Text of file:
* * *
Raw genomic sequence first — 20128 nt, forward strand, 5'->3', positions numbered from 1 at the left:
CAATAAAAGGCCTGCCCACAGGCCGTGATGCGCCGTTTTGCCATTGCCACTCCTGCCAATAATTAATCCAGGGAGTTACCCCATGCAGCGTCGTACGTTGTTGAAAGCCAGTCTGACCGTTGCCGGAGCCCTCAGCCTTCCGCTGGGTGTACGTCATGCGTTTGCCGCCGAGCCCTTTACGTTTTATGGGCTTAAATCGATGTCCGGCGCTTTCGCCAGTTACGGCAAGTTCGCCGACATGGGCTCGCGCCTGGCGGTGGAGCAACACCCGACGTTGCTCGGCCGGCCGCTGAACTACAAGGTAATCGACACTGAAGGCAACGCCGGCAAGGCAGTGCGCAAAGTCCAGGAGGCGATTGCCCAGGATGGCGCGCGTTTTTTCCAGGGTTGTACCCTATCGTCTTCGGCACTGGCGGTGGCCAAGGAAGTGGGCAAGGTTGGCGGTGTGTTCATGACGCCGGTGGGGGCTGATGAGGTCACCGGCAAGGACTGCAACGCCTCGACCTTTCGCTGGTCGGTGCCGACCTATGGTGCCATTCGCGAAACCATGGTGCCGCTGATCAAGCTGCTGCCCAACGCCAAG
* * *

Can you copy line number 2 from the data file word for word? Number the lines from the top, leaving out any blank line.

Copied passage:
CAATAAAAGGCCTGCCCACAGGCCGTGATGCGCCGTTTTGCCATTGCCACTCCTGCCAATAATTAATCCAGGGAGTTACCCCATGCAGCGTCGTACGTTGTTGAAAGCCAGTCTGACCGTTGCCGGAGCCCTCAGCCTTCCGCTGGGTGTACGTCATGCGTTTGCCGCCGAGCCCTTTACGTTTTATGGGCTTAAATCGATGTCCGGCGCTTTCGCCAGTTACGGCAAGTTCGCCGACATGGGCTCGCGCCTGGCGGTGGAGCAACACCCGACGTTGCTCGGCCGGCCGCTGAACTACAAGGTAATCGACACTGAAGGCAACGCCGGCAAGGCAGTGCGCAAAGTCCAGGAGGCGATTGCCCAGGATGGCGCGCGTTTTTTCCAGGGTTGTACCCTATCGTCTTCGGCACTGGCGGTGGCCAAGGAAGTGGGCAAGGTTGGCGGTGTGTTCATGACGCCGGTGGGGGCTGATGAGGTCACCGGCAAGGACTGCAACGCCTCGACCTTTCGCTGGTCGGTGCCGACCTATGGTGCCATTCGCGAAACCATGGTGCCGCTGATCAAGCTGCTGCCCAACGCCAAG